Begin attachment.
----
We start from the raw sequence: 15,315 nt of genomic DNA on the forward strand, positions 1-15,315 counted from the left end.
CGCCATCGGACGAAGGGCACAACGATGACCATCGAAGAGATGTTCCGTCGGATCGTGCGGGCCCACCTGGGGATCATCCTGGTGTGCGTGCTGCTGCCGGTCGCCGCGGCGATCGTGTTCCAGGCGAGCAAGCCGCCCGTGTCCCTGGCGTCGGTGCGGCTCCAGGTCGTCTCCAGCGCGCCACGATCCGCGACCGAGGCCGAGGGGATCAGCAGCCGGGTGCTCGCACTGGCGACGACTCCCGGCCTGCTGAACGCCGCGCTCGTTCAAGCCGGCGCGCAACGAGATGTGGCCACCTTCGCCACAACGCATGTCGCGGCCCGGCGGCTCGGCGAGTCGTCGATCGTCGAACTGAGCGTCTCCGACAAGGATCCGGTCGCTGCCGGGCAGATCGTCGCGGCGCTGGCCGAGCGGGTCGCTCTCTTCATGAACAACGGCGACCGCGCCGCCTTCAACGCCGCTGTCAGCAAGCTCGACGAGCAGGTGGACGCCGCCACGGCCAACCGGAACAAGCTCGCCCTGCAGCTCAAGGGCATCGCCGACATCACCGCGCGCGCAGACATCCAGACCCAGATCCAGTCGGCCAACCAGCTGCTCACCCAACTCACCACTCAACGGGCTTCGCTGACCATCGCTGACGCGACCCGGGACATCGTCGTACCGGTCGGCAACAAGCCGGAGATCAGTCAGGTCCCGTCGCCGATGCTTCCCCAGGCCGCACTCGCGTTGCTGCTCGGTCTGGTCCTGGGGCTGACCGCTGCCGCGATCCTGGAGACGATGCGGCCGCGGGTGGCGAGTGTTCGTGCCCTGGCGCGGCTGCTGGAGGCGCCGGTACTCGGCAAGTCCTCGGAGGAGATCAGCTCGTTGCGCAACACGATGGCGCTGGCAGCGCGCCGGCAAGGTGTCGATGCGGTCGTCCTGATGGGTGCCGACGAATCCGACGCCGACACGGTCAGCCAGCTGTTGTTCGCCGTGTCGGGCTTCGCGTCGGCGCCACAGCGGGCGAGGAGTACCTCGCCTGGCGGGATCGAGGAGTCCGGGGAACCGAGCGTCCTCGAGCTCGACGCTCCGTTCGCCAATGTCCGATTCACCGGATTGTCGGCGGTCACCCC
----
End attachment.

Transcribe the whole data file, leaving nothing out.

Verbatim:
We start from the raw sequence: 15,315 nt of genomic DNA on the forward strand, positions 1-15,315 counted from the left end.
CGCCATCGGACGAAGGGCACAACGATGACCATCGAAGAGATGTTCCGTCGGATCGTGCGGGCCCACCTGGGGATCATCCTGGTGTGCGTGCTGCTGCCGGTCGCCGCGGCGATCGTGTTCCAGGCGAGCAAGCCGCCCGTGTCCCTGGCGTCGGTGCGGCTCCAGGTCGTCTCCAGCGCGCCACGATCCGCGACCGAGGCCGAGGGGATCAGCAGCCGGGTGCTCGCACTGGCGACGACTCCCGGCCTGCTGAACGCCGCGCTCGTTCAAGCCGGCGCGCAACGAGATGTGGCCACCTTCGCCACAACGCATGTCGCGGCCCGGCGGCTCGGCGAGTCGTCGATCGTCGAACTGAGCGTCTCCGACAAGGATCCGGTCGCTGCCGGGCAGATCGTCGCGGCGCTGGCCGAGCGGGTCGCTCTCTTCATGAACAACGGCGACCGCGCCGCCTTCAACGCCGCTGTCAGCAAGCTCGACGAGCAGGTGGACGCCGCCACGGCCAACCGGAACAAGCTCGCCCTGCAGCTCAAGGGCATCGCCGACATCACCGCGCGCGCAGACATCCAGACCCAGATCCAGTCGGCCAACCAGCTGCTCACCCAACTCACCACTCAACGGGCTTCGCTGACCATCGCTGACGCGACCCGGGACATCGTCGTACCGGTCGGCAACAAGCCGGAGATCAGTCAGGTCCCGTCGCCGATGCTTCCCCAGGCCGCACTCGCGTTGCTGCTCGGTCTGGTCCTGGGGCTGACCGCTGCCGCGATCCTGGAGACGATGCGGCCGCGGGTGGCGAGTGTTCGTGCCCTGGCGCGGCTGCTGGAGGCGCCGGTACTCGGCAAGTCCTCGGAGGAGATCAGCTCGTTGCGCAACACGATGGCGCTGGCAGCGCGCCGGCAAGGTGTCGATGCGGTCGTCCTGATGGGTGCCGACGAATCCGACGCCGACACGGTCAGCCAGCTGTTGTTCGCCGTGTCGGGCTTCGCGTCGGCGCCACAGCGGGCGAGGAGTACCTCGCCTGGCGGGATCGAGGAGTCCGGGGAACCGAGCGTCCTCGAGCTCGACGCTCCGTTCGCCAATGTCCGATTCACCGGATTGTCGGCGGTCACCCC